By 1988, the body was largely complete and had been moved to a new, city-funded (from a provincial Job Trac grant) building at Front and Hall Streets, a static museum devoted to Nelson tramway history. It was a model of its kind and well worth visiting.

Under the presidency of Mike Culham, a new Nelson Electric Tramway Society was formed in June of 1988 which wished to revive the town tramway as a heritage service, adding one more attraction to this heavily tourist-dependent area. The whole town was behind the project, money was raised (including provincial funds) and the plan was pronounced feasible.

Bob Clark, formerly of the Edmonton Radial Railway Society and Edmonton Transit, was hired as a consultant to put the plan into execution. A man of vast experience m this field, he spent over a year in the town. The result has been the reinstallation of over a mile of electric street railway.

Originally scheduled for operation in 1991, the line opened on July 1,1992. Testing and crew training had begun in April, and Friday, April 3, 1992 saw car 23 run under power for the first time in forty-three years as it left the barn for testing. Between the opening on July 1 and Canadian Labour Day, some 20,000 passengers were carried.

Another car on the property is BC Electric Railway Birney 400 (Preston Car, 1922; another source claims CCF, with Brill parts from Philadelphia). This car is on loan to the Society from the Royal British Columbia Museum of Victoria. Toronto PCC 4504 (St. Louis/CCF, 1951) was bought in the mid-1980s to provide trucks for 23. Plans changed when suitable bogies were found in Brussels and the PCC trucks were traded with Edmonton for parts necessary to com­plete work on car 23. The PCC body remains on the property but its future is uncertain.

Though the basic project is now complete, future plans call for a second phase of -construction, reviving much of the street operation between Government wharf and downtown Nelson. If this were done, the tramway would progress from its present status as a seasonal tourist line to a year-round vintage trolley system.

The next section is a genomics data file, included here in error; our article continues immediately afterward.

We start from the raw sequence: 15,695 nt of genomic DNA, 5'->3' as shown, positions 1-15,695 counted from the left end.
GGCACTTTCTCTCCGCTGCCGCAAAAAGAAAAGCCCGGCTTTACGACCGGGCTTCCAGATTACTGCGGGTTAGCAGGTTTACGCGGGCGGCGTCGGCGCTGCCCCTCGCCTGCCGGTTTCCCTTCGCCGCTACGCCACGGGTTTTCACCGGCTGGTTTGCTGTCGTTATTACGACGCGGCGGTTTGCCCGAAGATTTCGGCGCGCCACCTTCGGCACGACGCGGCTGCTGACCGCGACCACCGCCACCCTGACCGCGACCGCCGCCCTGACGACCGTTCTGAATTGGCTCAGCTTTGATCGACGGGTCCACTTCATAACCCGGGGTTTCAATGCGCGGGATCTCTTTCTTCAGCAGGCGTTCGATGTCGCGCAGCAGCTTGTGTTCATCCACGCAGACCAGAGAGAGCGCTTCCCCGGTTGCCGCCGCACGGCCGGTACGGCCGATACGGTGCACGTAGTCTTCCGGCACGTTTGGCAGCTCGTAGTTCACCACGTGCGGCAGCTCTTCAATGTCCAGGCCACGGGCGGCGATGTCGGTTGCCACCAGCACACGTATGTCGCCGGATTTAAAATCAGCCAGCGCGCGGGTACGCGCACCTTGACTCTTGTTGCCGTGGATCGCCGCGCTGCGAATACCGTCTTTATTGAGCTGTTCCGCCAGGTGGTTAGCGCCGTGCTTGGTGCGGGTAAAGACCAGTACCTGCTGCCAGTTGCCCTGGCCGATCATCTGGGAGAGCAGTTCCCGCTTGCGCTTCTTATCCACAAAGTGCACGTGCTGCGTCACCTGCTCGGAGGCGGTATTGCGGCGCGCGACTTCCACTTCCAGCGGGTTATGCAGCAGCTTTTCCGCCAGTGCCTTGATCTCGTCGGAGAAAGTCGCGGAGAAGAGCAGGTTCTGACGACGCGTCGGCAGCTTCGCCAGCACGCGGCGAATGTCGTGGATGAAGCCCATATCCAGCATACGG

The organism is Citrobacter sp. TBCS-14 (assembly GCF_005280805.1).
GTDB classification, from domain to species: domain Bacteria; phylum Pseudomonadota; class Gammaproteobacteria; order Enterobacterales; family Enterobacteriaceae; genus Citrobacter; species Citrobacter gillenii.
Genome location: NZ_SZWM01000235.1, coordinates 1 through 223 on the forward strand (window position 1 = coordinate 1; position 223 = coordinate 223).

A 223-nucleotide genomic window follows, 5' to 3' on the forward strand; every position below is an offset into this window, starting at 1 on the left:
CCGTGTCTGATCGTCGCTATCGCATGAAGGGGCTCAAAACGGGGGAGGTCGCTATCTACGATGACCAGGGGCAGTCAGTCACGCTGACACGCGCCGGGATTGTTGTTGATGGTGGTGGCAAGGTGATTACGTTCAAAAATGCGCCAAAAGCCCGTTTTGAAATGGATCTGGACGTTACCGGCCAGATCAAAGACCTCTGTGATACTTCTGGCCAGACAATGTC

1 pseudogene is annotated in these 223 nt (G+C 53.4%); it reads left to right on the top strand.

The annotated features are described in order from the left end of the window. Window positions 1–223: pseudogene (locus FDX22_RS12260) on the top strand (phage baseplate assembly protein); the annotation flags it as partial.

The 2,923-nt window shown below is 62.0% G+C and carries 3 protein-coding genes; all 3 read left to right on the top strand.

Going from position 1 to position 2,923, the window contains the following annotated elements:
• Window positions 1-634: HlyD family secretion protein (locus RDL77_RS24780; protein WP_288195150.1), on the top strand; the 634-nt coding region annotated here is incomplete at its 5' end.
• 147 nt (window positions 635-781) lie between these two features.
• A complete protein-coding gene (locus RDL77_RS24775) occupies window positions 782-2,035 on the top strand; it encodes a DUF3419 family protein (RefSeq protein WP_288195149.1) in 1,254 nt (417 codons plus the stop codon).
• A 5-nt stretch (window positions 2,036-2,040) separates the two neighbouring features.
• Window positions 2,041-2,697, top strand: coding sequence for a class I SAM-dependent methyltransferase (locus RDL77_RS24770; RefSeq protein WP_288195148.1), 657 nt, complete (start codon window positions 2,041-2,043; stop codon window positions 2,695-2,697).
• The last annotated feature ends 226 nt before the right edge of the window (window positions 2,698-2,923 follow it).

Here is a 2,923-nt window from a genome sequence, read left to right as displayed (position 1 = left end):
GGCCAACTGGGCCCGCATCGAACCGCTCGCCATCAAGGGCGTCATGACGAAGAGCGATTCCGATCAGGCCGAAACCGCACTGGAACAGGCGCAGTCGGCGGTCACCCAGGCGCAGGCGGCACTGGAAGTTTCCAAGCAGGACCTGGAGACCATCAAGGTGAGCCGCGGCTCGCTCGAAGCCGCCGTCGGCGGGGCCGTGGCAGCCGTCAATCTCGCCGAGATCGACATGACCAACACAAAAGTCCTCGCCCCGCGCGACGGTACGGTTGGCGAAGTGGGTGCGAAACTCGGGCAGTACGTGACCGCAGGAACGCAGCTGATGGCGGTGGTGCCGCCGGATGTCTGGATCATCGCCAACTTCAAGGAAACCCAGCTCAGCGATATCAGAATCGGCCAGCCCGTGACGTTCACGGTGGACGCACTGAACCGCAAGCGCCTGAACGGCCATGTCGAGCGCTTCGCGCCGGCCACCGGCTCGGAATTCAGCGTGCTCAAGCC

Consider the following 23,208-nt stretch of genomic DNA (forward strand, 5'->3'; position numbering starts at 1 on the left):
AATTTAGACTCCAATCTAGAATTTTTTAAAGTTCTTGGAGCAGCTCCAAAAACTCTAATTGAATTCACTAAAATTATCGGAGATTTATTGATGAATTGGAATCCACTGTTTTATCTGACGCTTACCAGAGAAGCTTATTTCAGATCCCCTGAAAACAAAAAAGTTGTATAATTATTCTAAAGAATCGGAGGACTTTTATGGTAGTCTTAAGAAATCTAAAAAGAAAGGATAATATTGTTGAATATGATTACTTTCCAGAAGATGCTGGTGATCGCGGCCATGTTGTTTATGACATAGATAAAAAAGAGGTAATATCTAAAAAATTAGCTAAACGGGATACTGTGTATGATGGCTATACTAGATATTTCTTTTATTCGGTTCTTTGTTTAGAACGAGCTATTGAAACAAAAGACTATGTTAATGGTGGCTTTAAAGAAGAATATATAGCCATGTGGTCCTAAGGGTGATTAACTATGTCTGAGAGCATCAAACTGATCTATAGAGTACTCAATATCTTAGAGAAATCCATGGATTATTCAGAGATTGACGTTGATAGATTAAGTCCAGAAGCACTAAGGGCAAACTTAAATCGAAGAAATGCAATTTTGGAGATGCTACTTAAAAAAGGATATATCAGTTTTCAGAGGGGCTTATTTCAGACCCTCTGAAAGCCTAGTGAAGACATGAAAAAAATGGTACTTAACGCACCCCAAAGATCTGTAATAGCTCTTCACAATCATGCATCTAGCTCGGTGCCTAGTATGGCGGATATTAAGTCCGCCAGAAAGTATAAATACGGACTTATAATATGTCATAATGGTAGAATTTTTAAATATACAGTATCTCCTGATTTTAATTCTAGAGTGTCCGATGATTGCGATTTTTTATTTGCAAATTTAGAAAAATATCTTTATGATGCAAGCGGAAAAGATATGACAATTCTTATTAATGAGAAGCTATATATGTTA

Nelson Electric Tramway Society, 123 View Street Nelson, BC  V1L 2V8

Old PuebIo Trolley

This Tucson heritage trolley project opened for service on April17, 1993. The original car, Birney 10, is in reality Pacific Electric 332 (American Car, 1919), which is on a ten-year lease from the Orange Empire Railway Museum located in Perris, CA. Now restored to operating condition, this car was built contemporaneously with the real Tucson 10, which was scrapped years ago.

The Birney first ran under its own power in 1991 and was in occasional use for special events, such as Members’ Days, for some time before the actual opening, running up and down the electrified track then available in the carbarn area. It was joined in 1992 by Hankai 255, sister to the Edmonton Radial Railway Society’s 247 and acquired by the Old Pueblo group with the help of ERRS.

Old Pueblo Trolley, Incorporated, P0 Box 1373, Tucson, AZ 85702

(For more on the Old Pueblo Trolley, see the related article Real Streetcars Outdraw Fakes)

McKinney Avenue Transit Authority

This gem of a heritage trolley operation that continues to grace Dallas’ McKinney Avenue has been weathering major financial problems. Insufficient farebox revenues meant an inability to meet payrolls, and in October 1991 all seven paid employees had to be let go. The line subsequently ran on a reduced schedule for a time as an all-volunteer operation in the hands of the North Texas Traction Associates, Inc. Business improved considerably with the return of “Rosie” (ex-Porto 122) to the line in May 1992 after two years out of service for extensive rebuilding.

A half-mile extension from the downtown terminal at St. Paul and Ross to the West End Historic District is under active consideration. Because of one-way streets, return would be made via San Jacinto, but how it would be funded in the present climate is unclear.

McKinney Avenue Transit Authority, P0 Box 224288, Dallas, TX 75222-4288


[Back to Articles]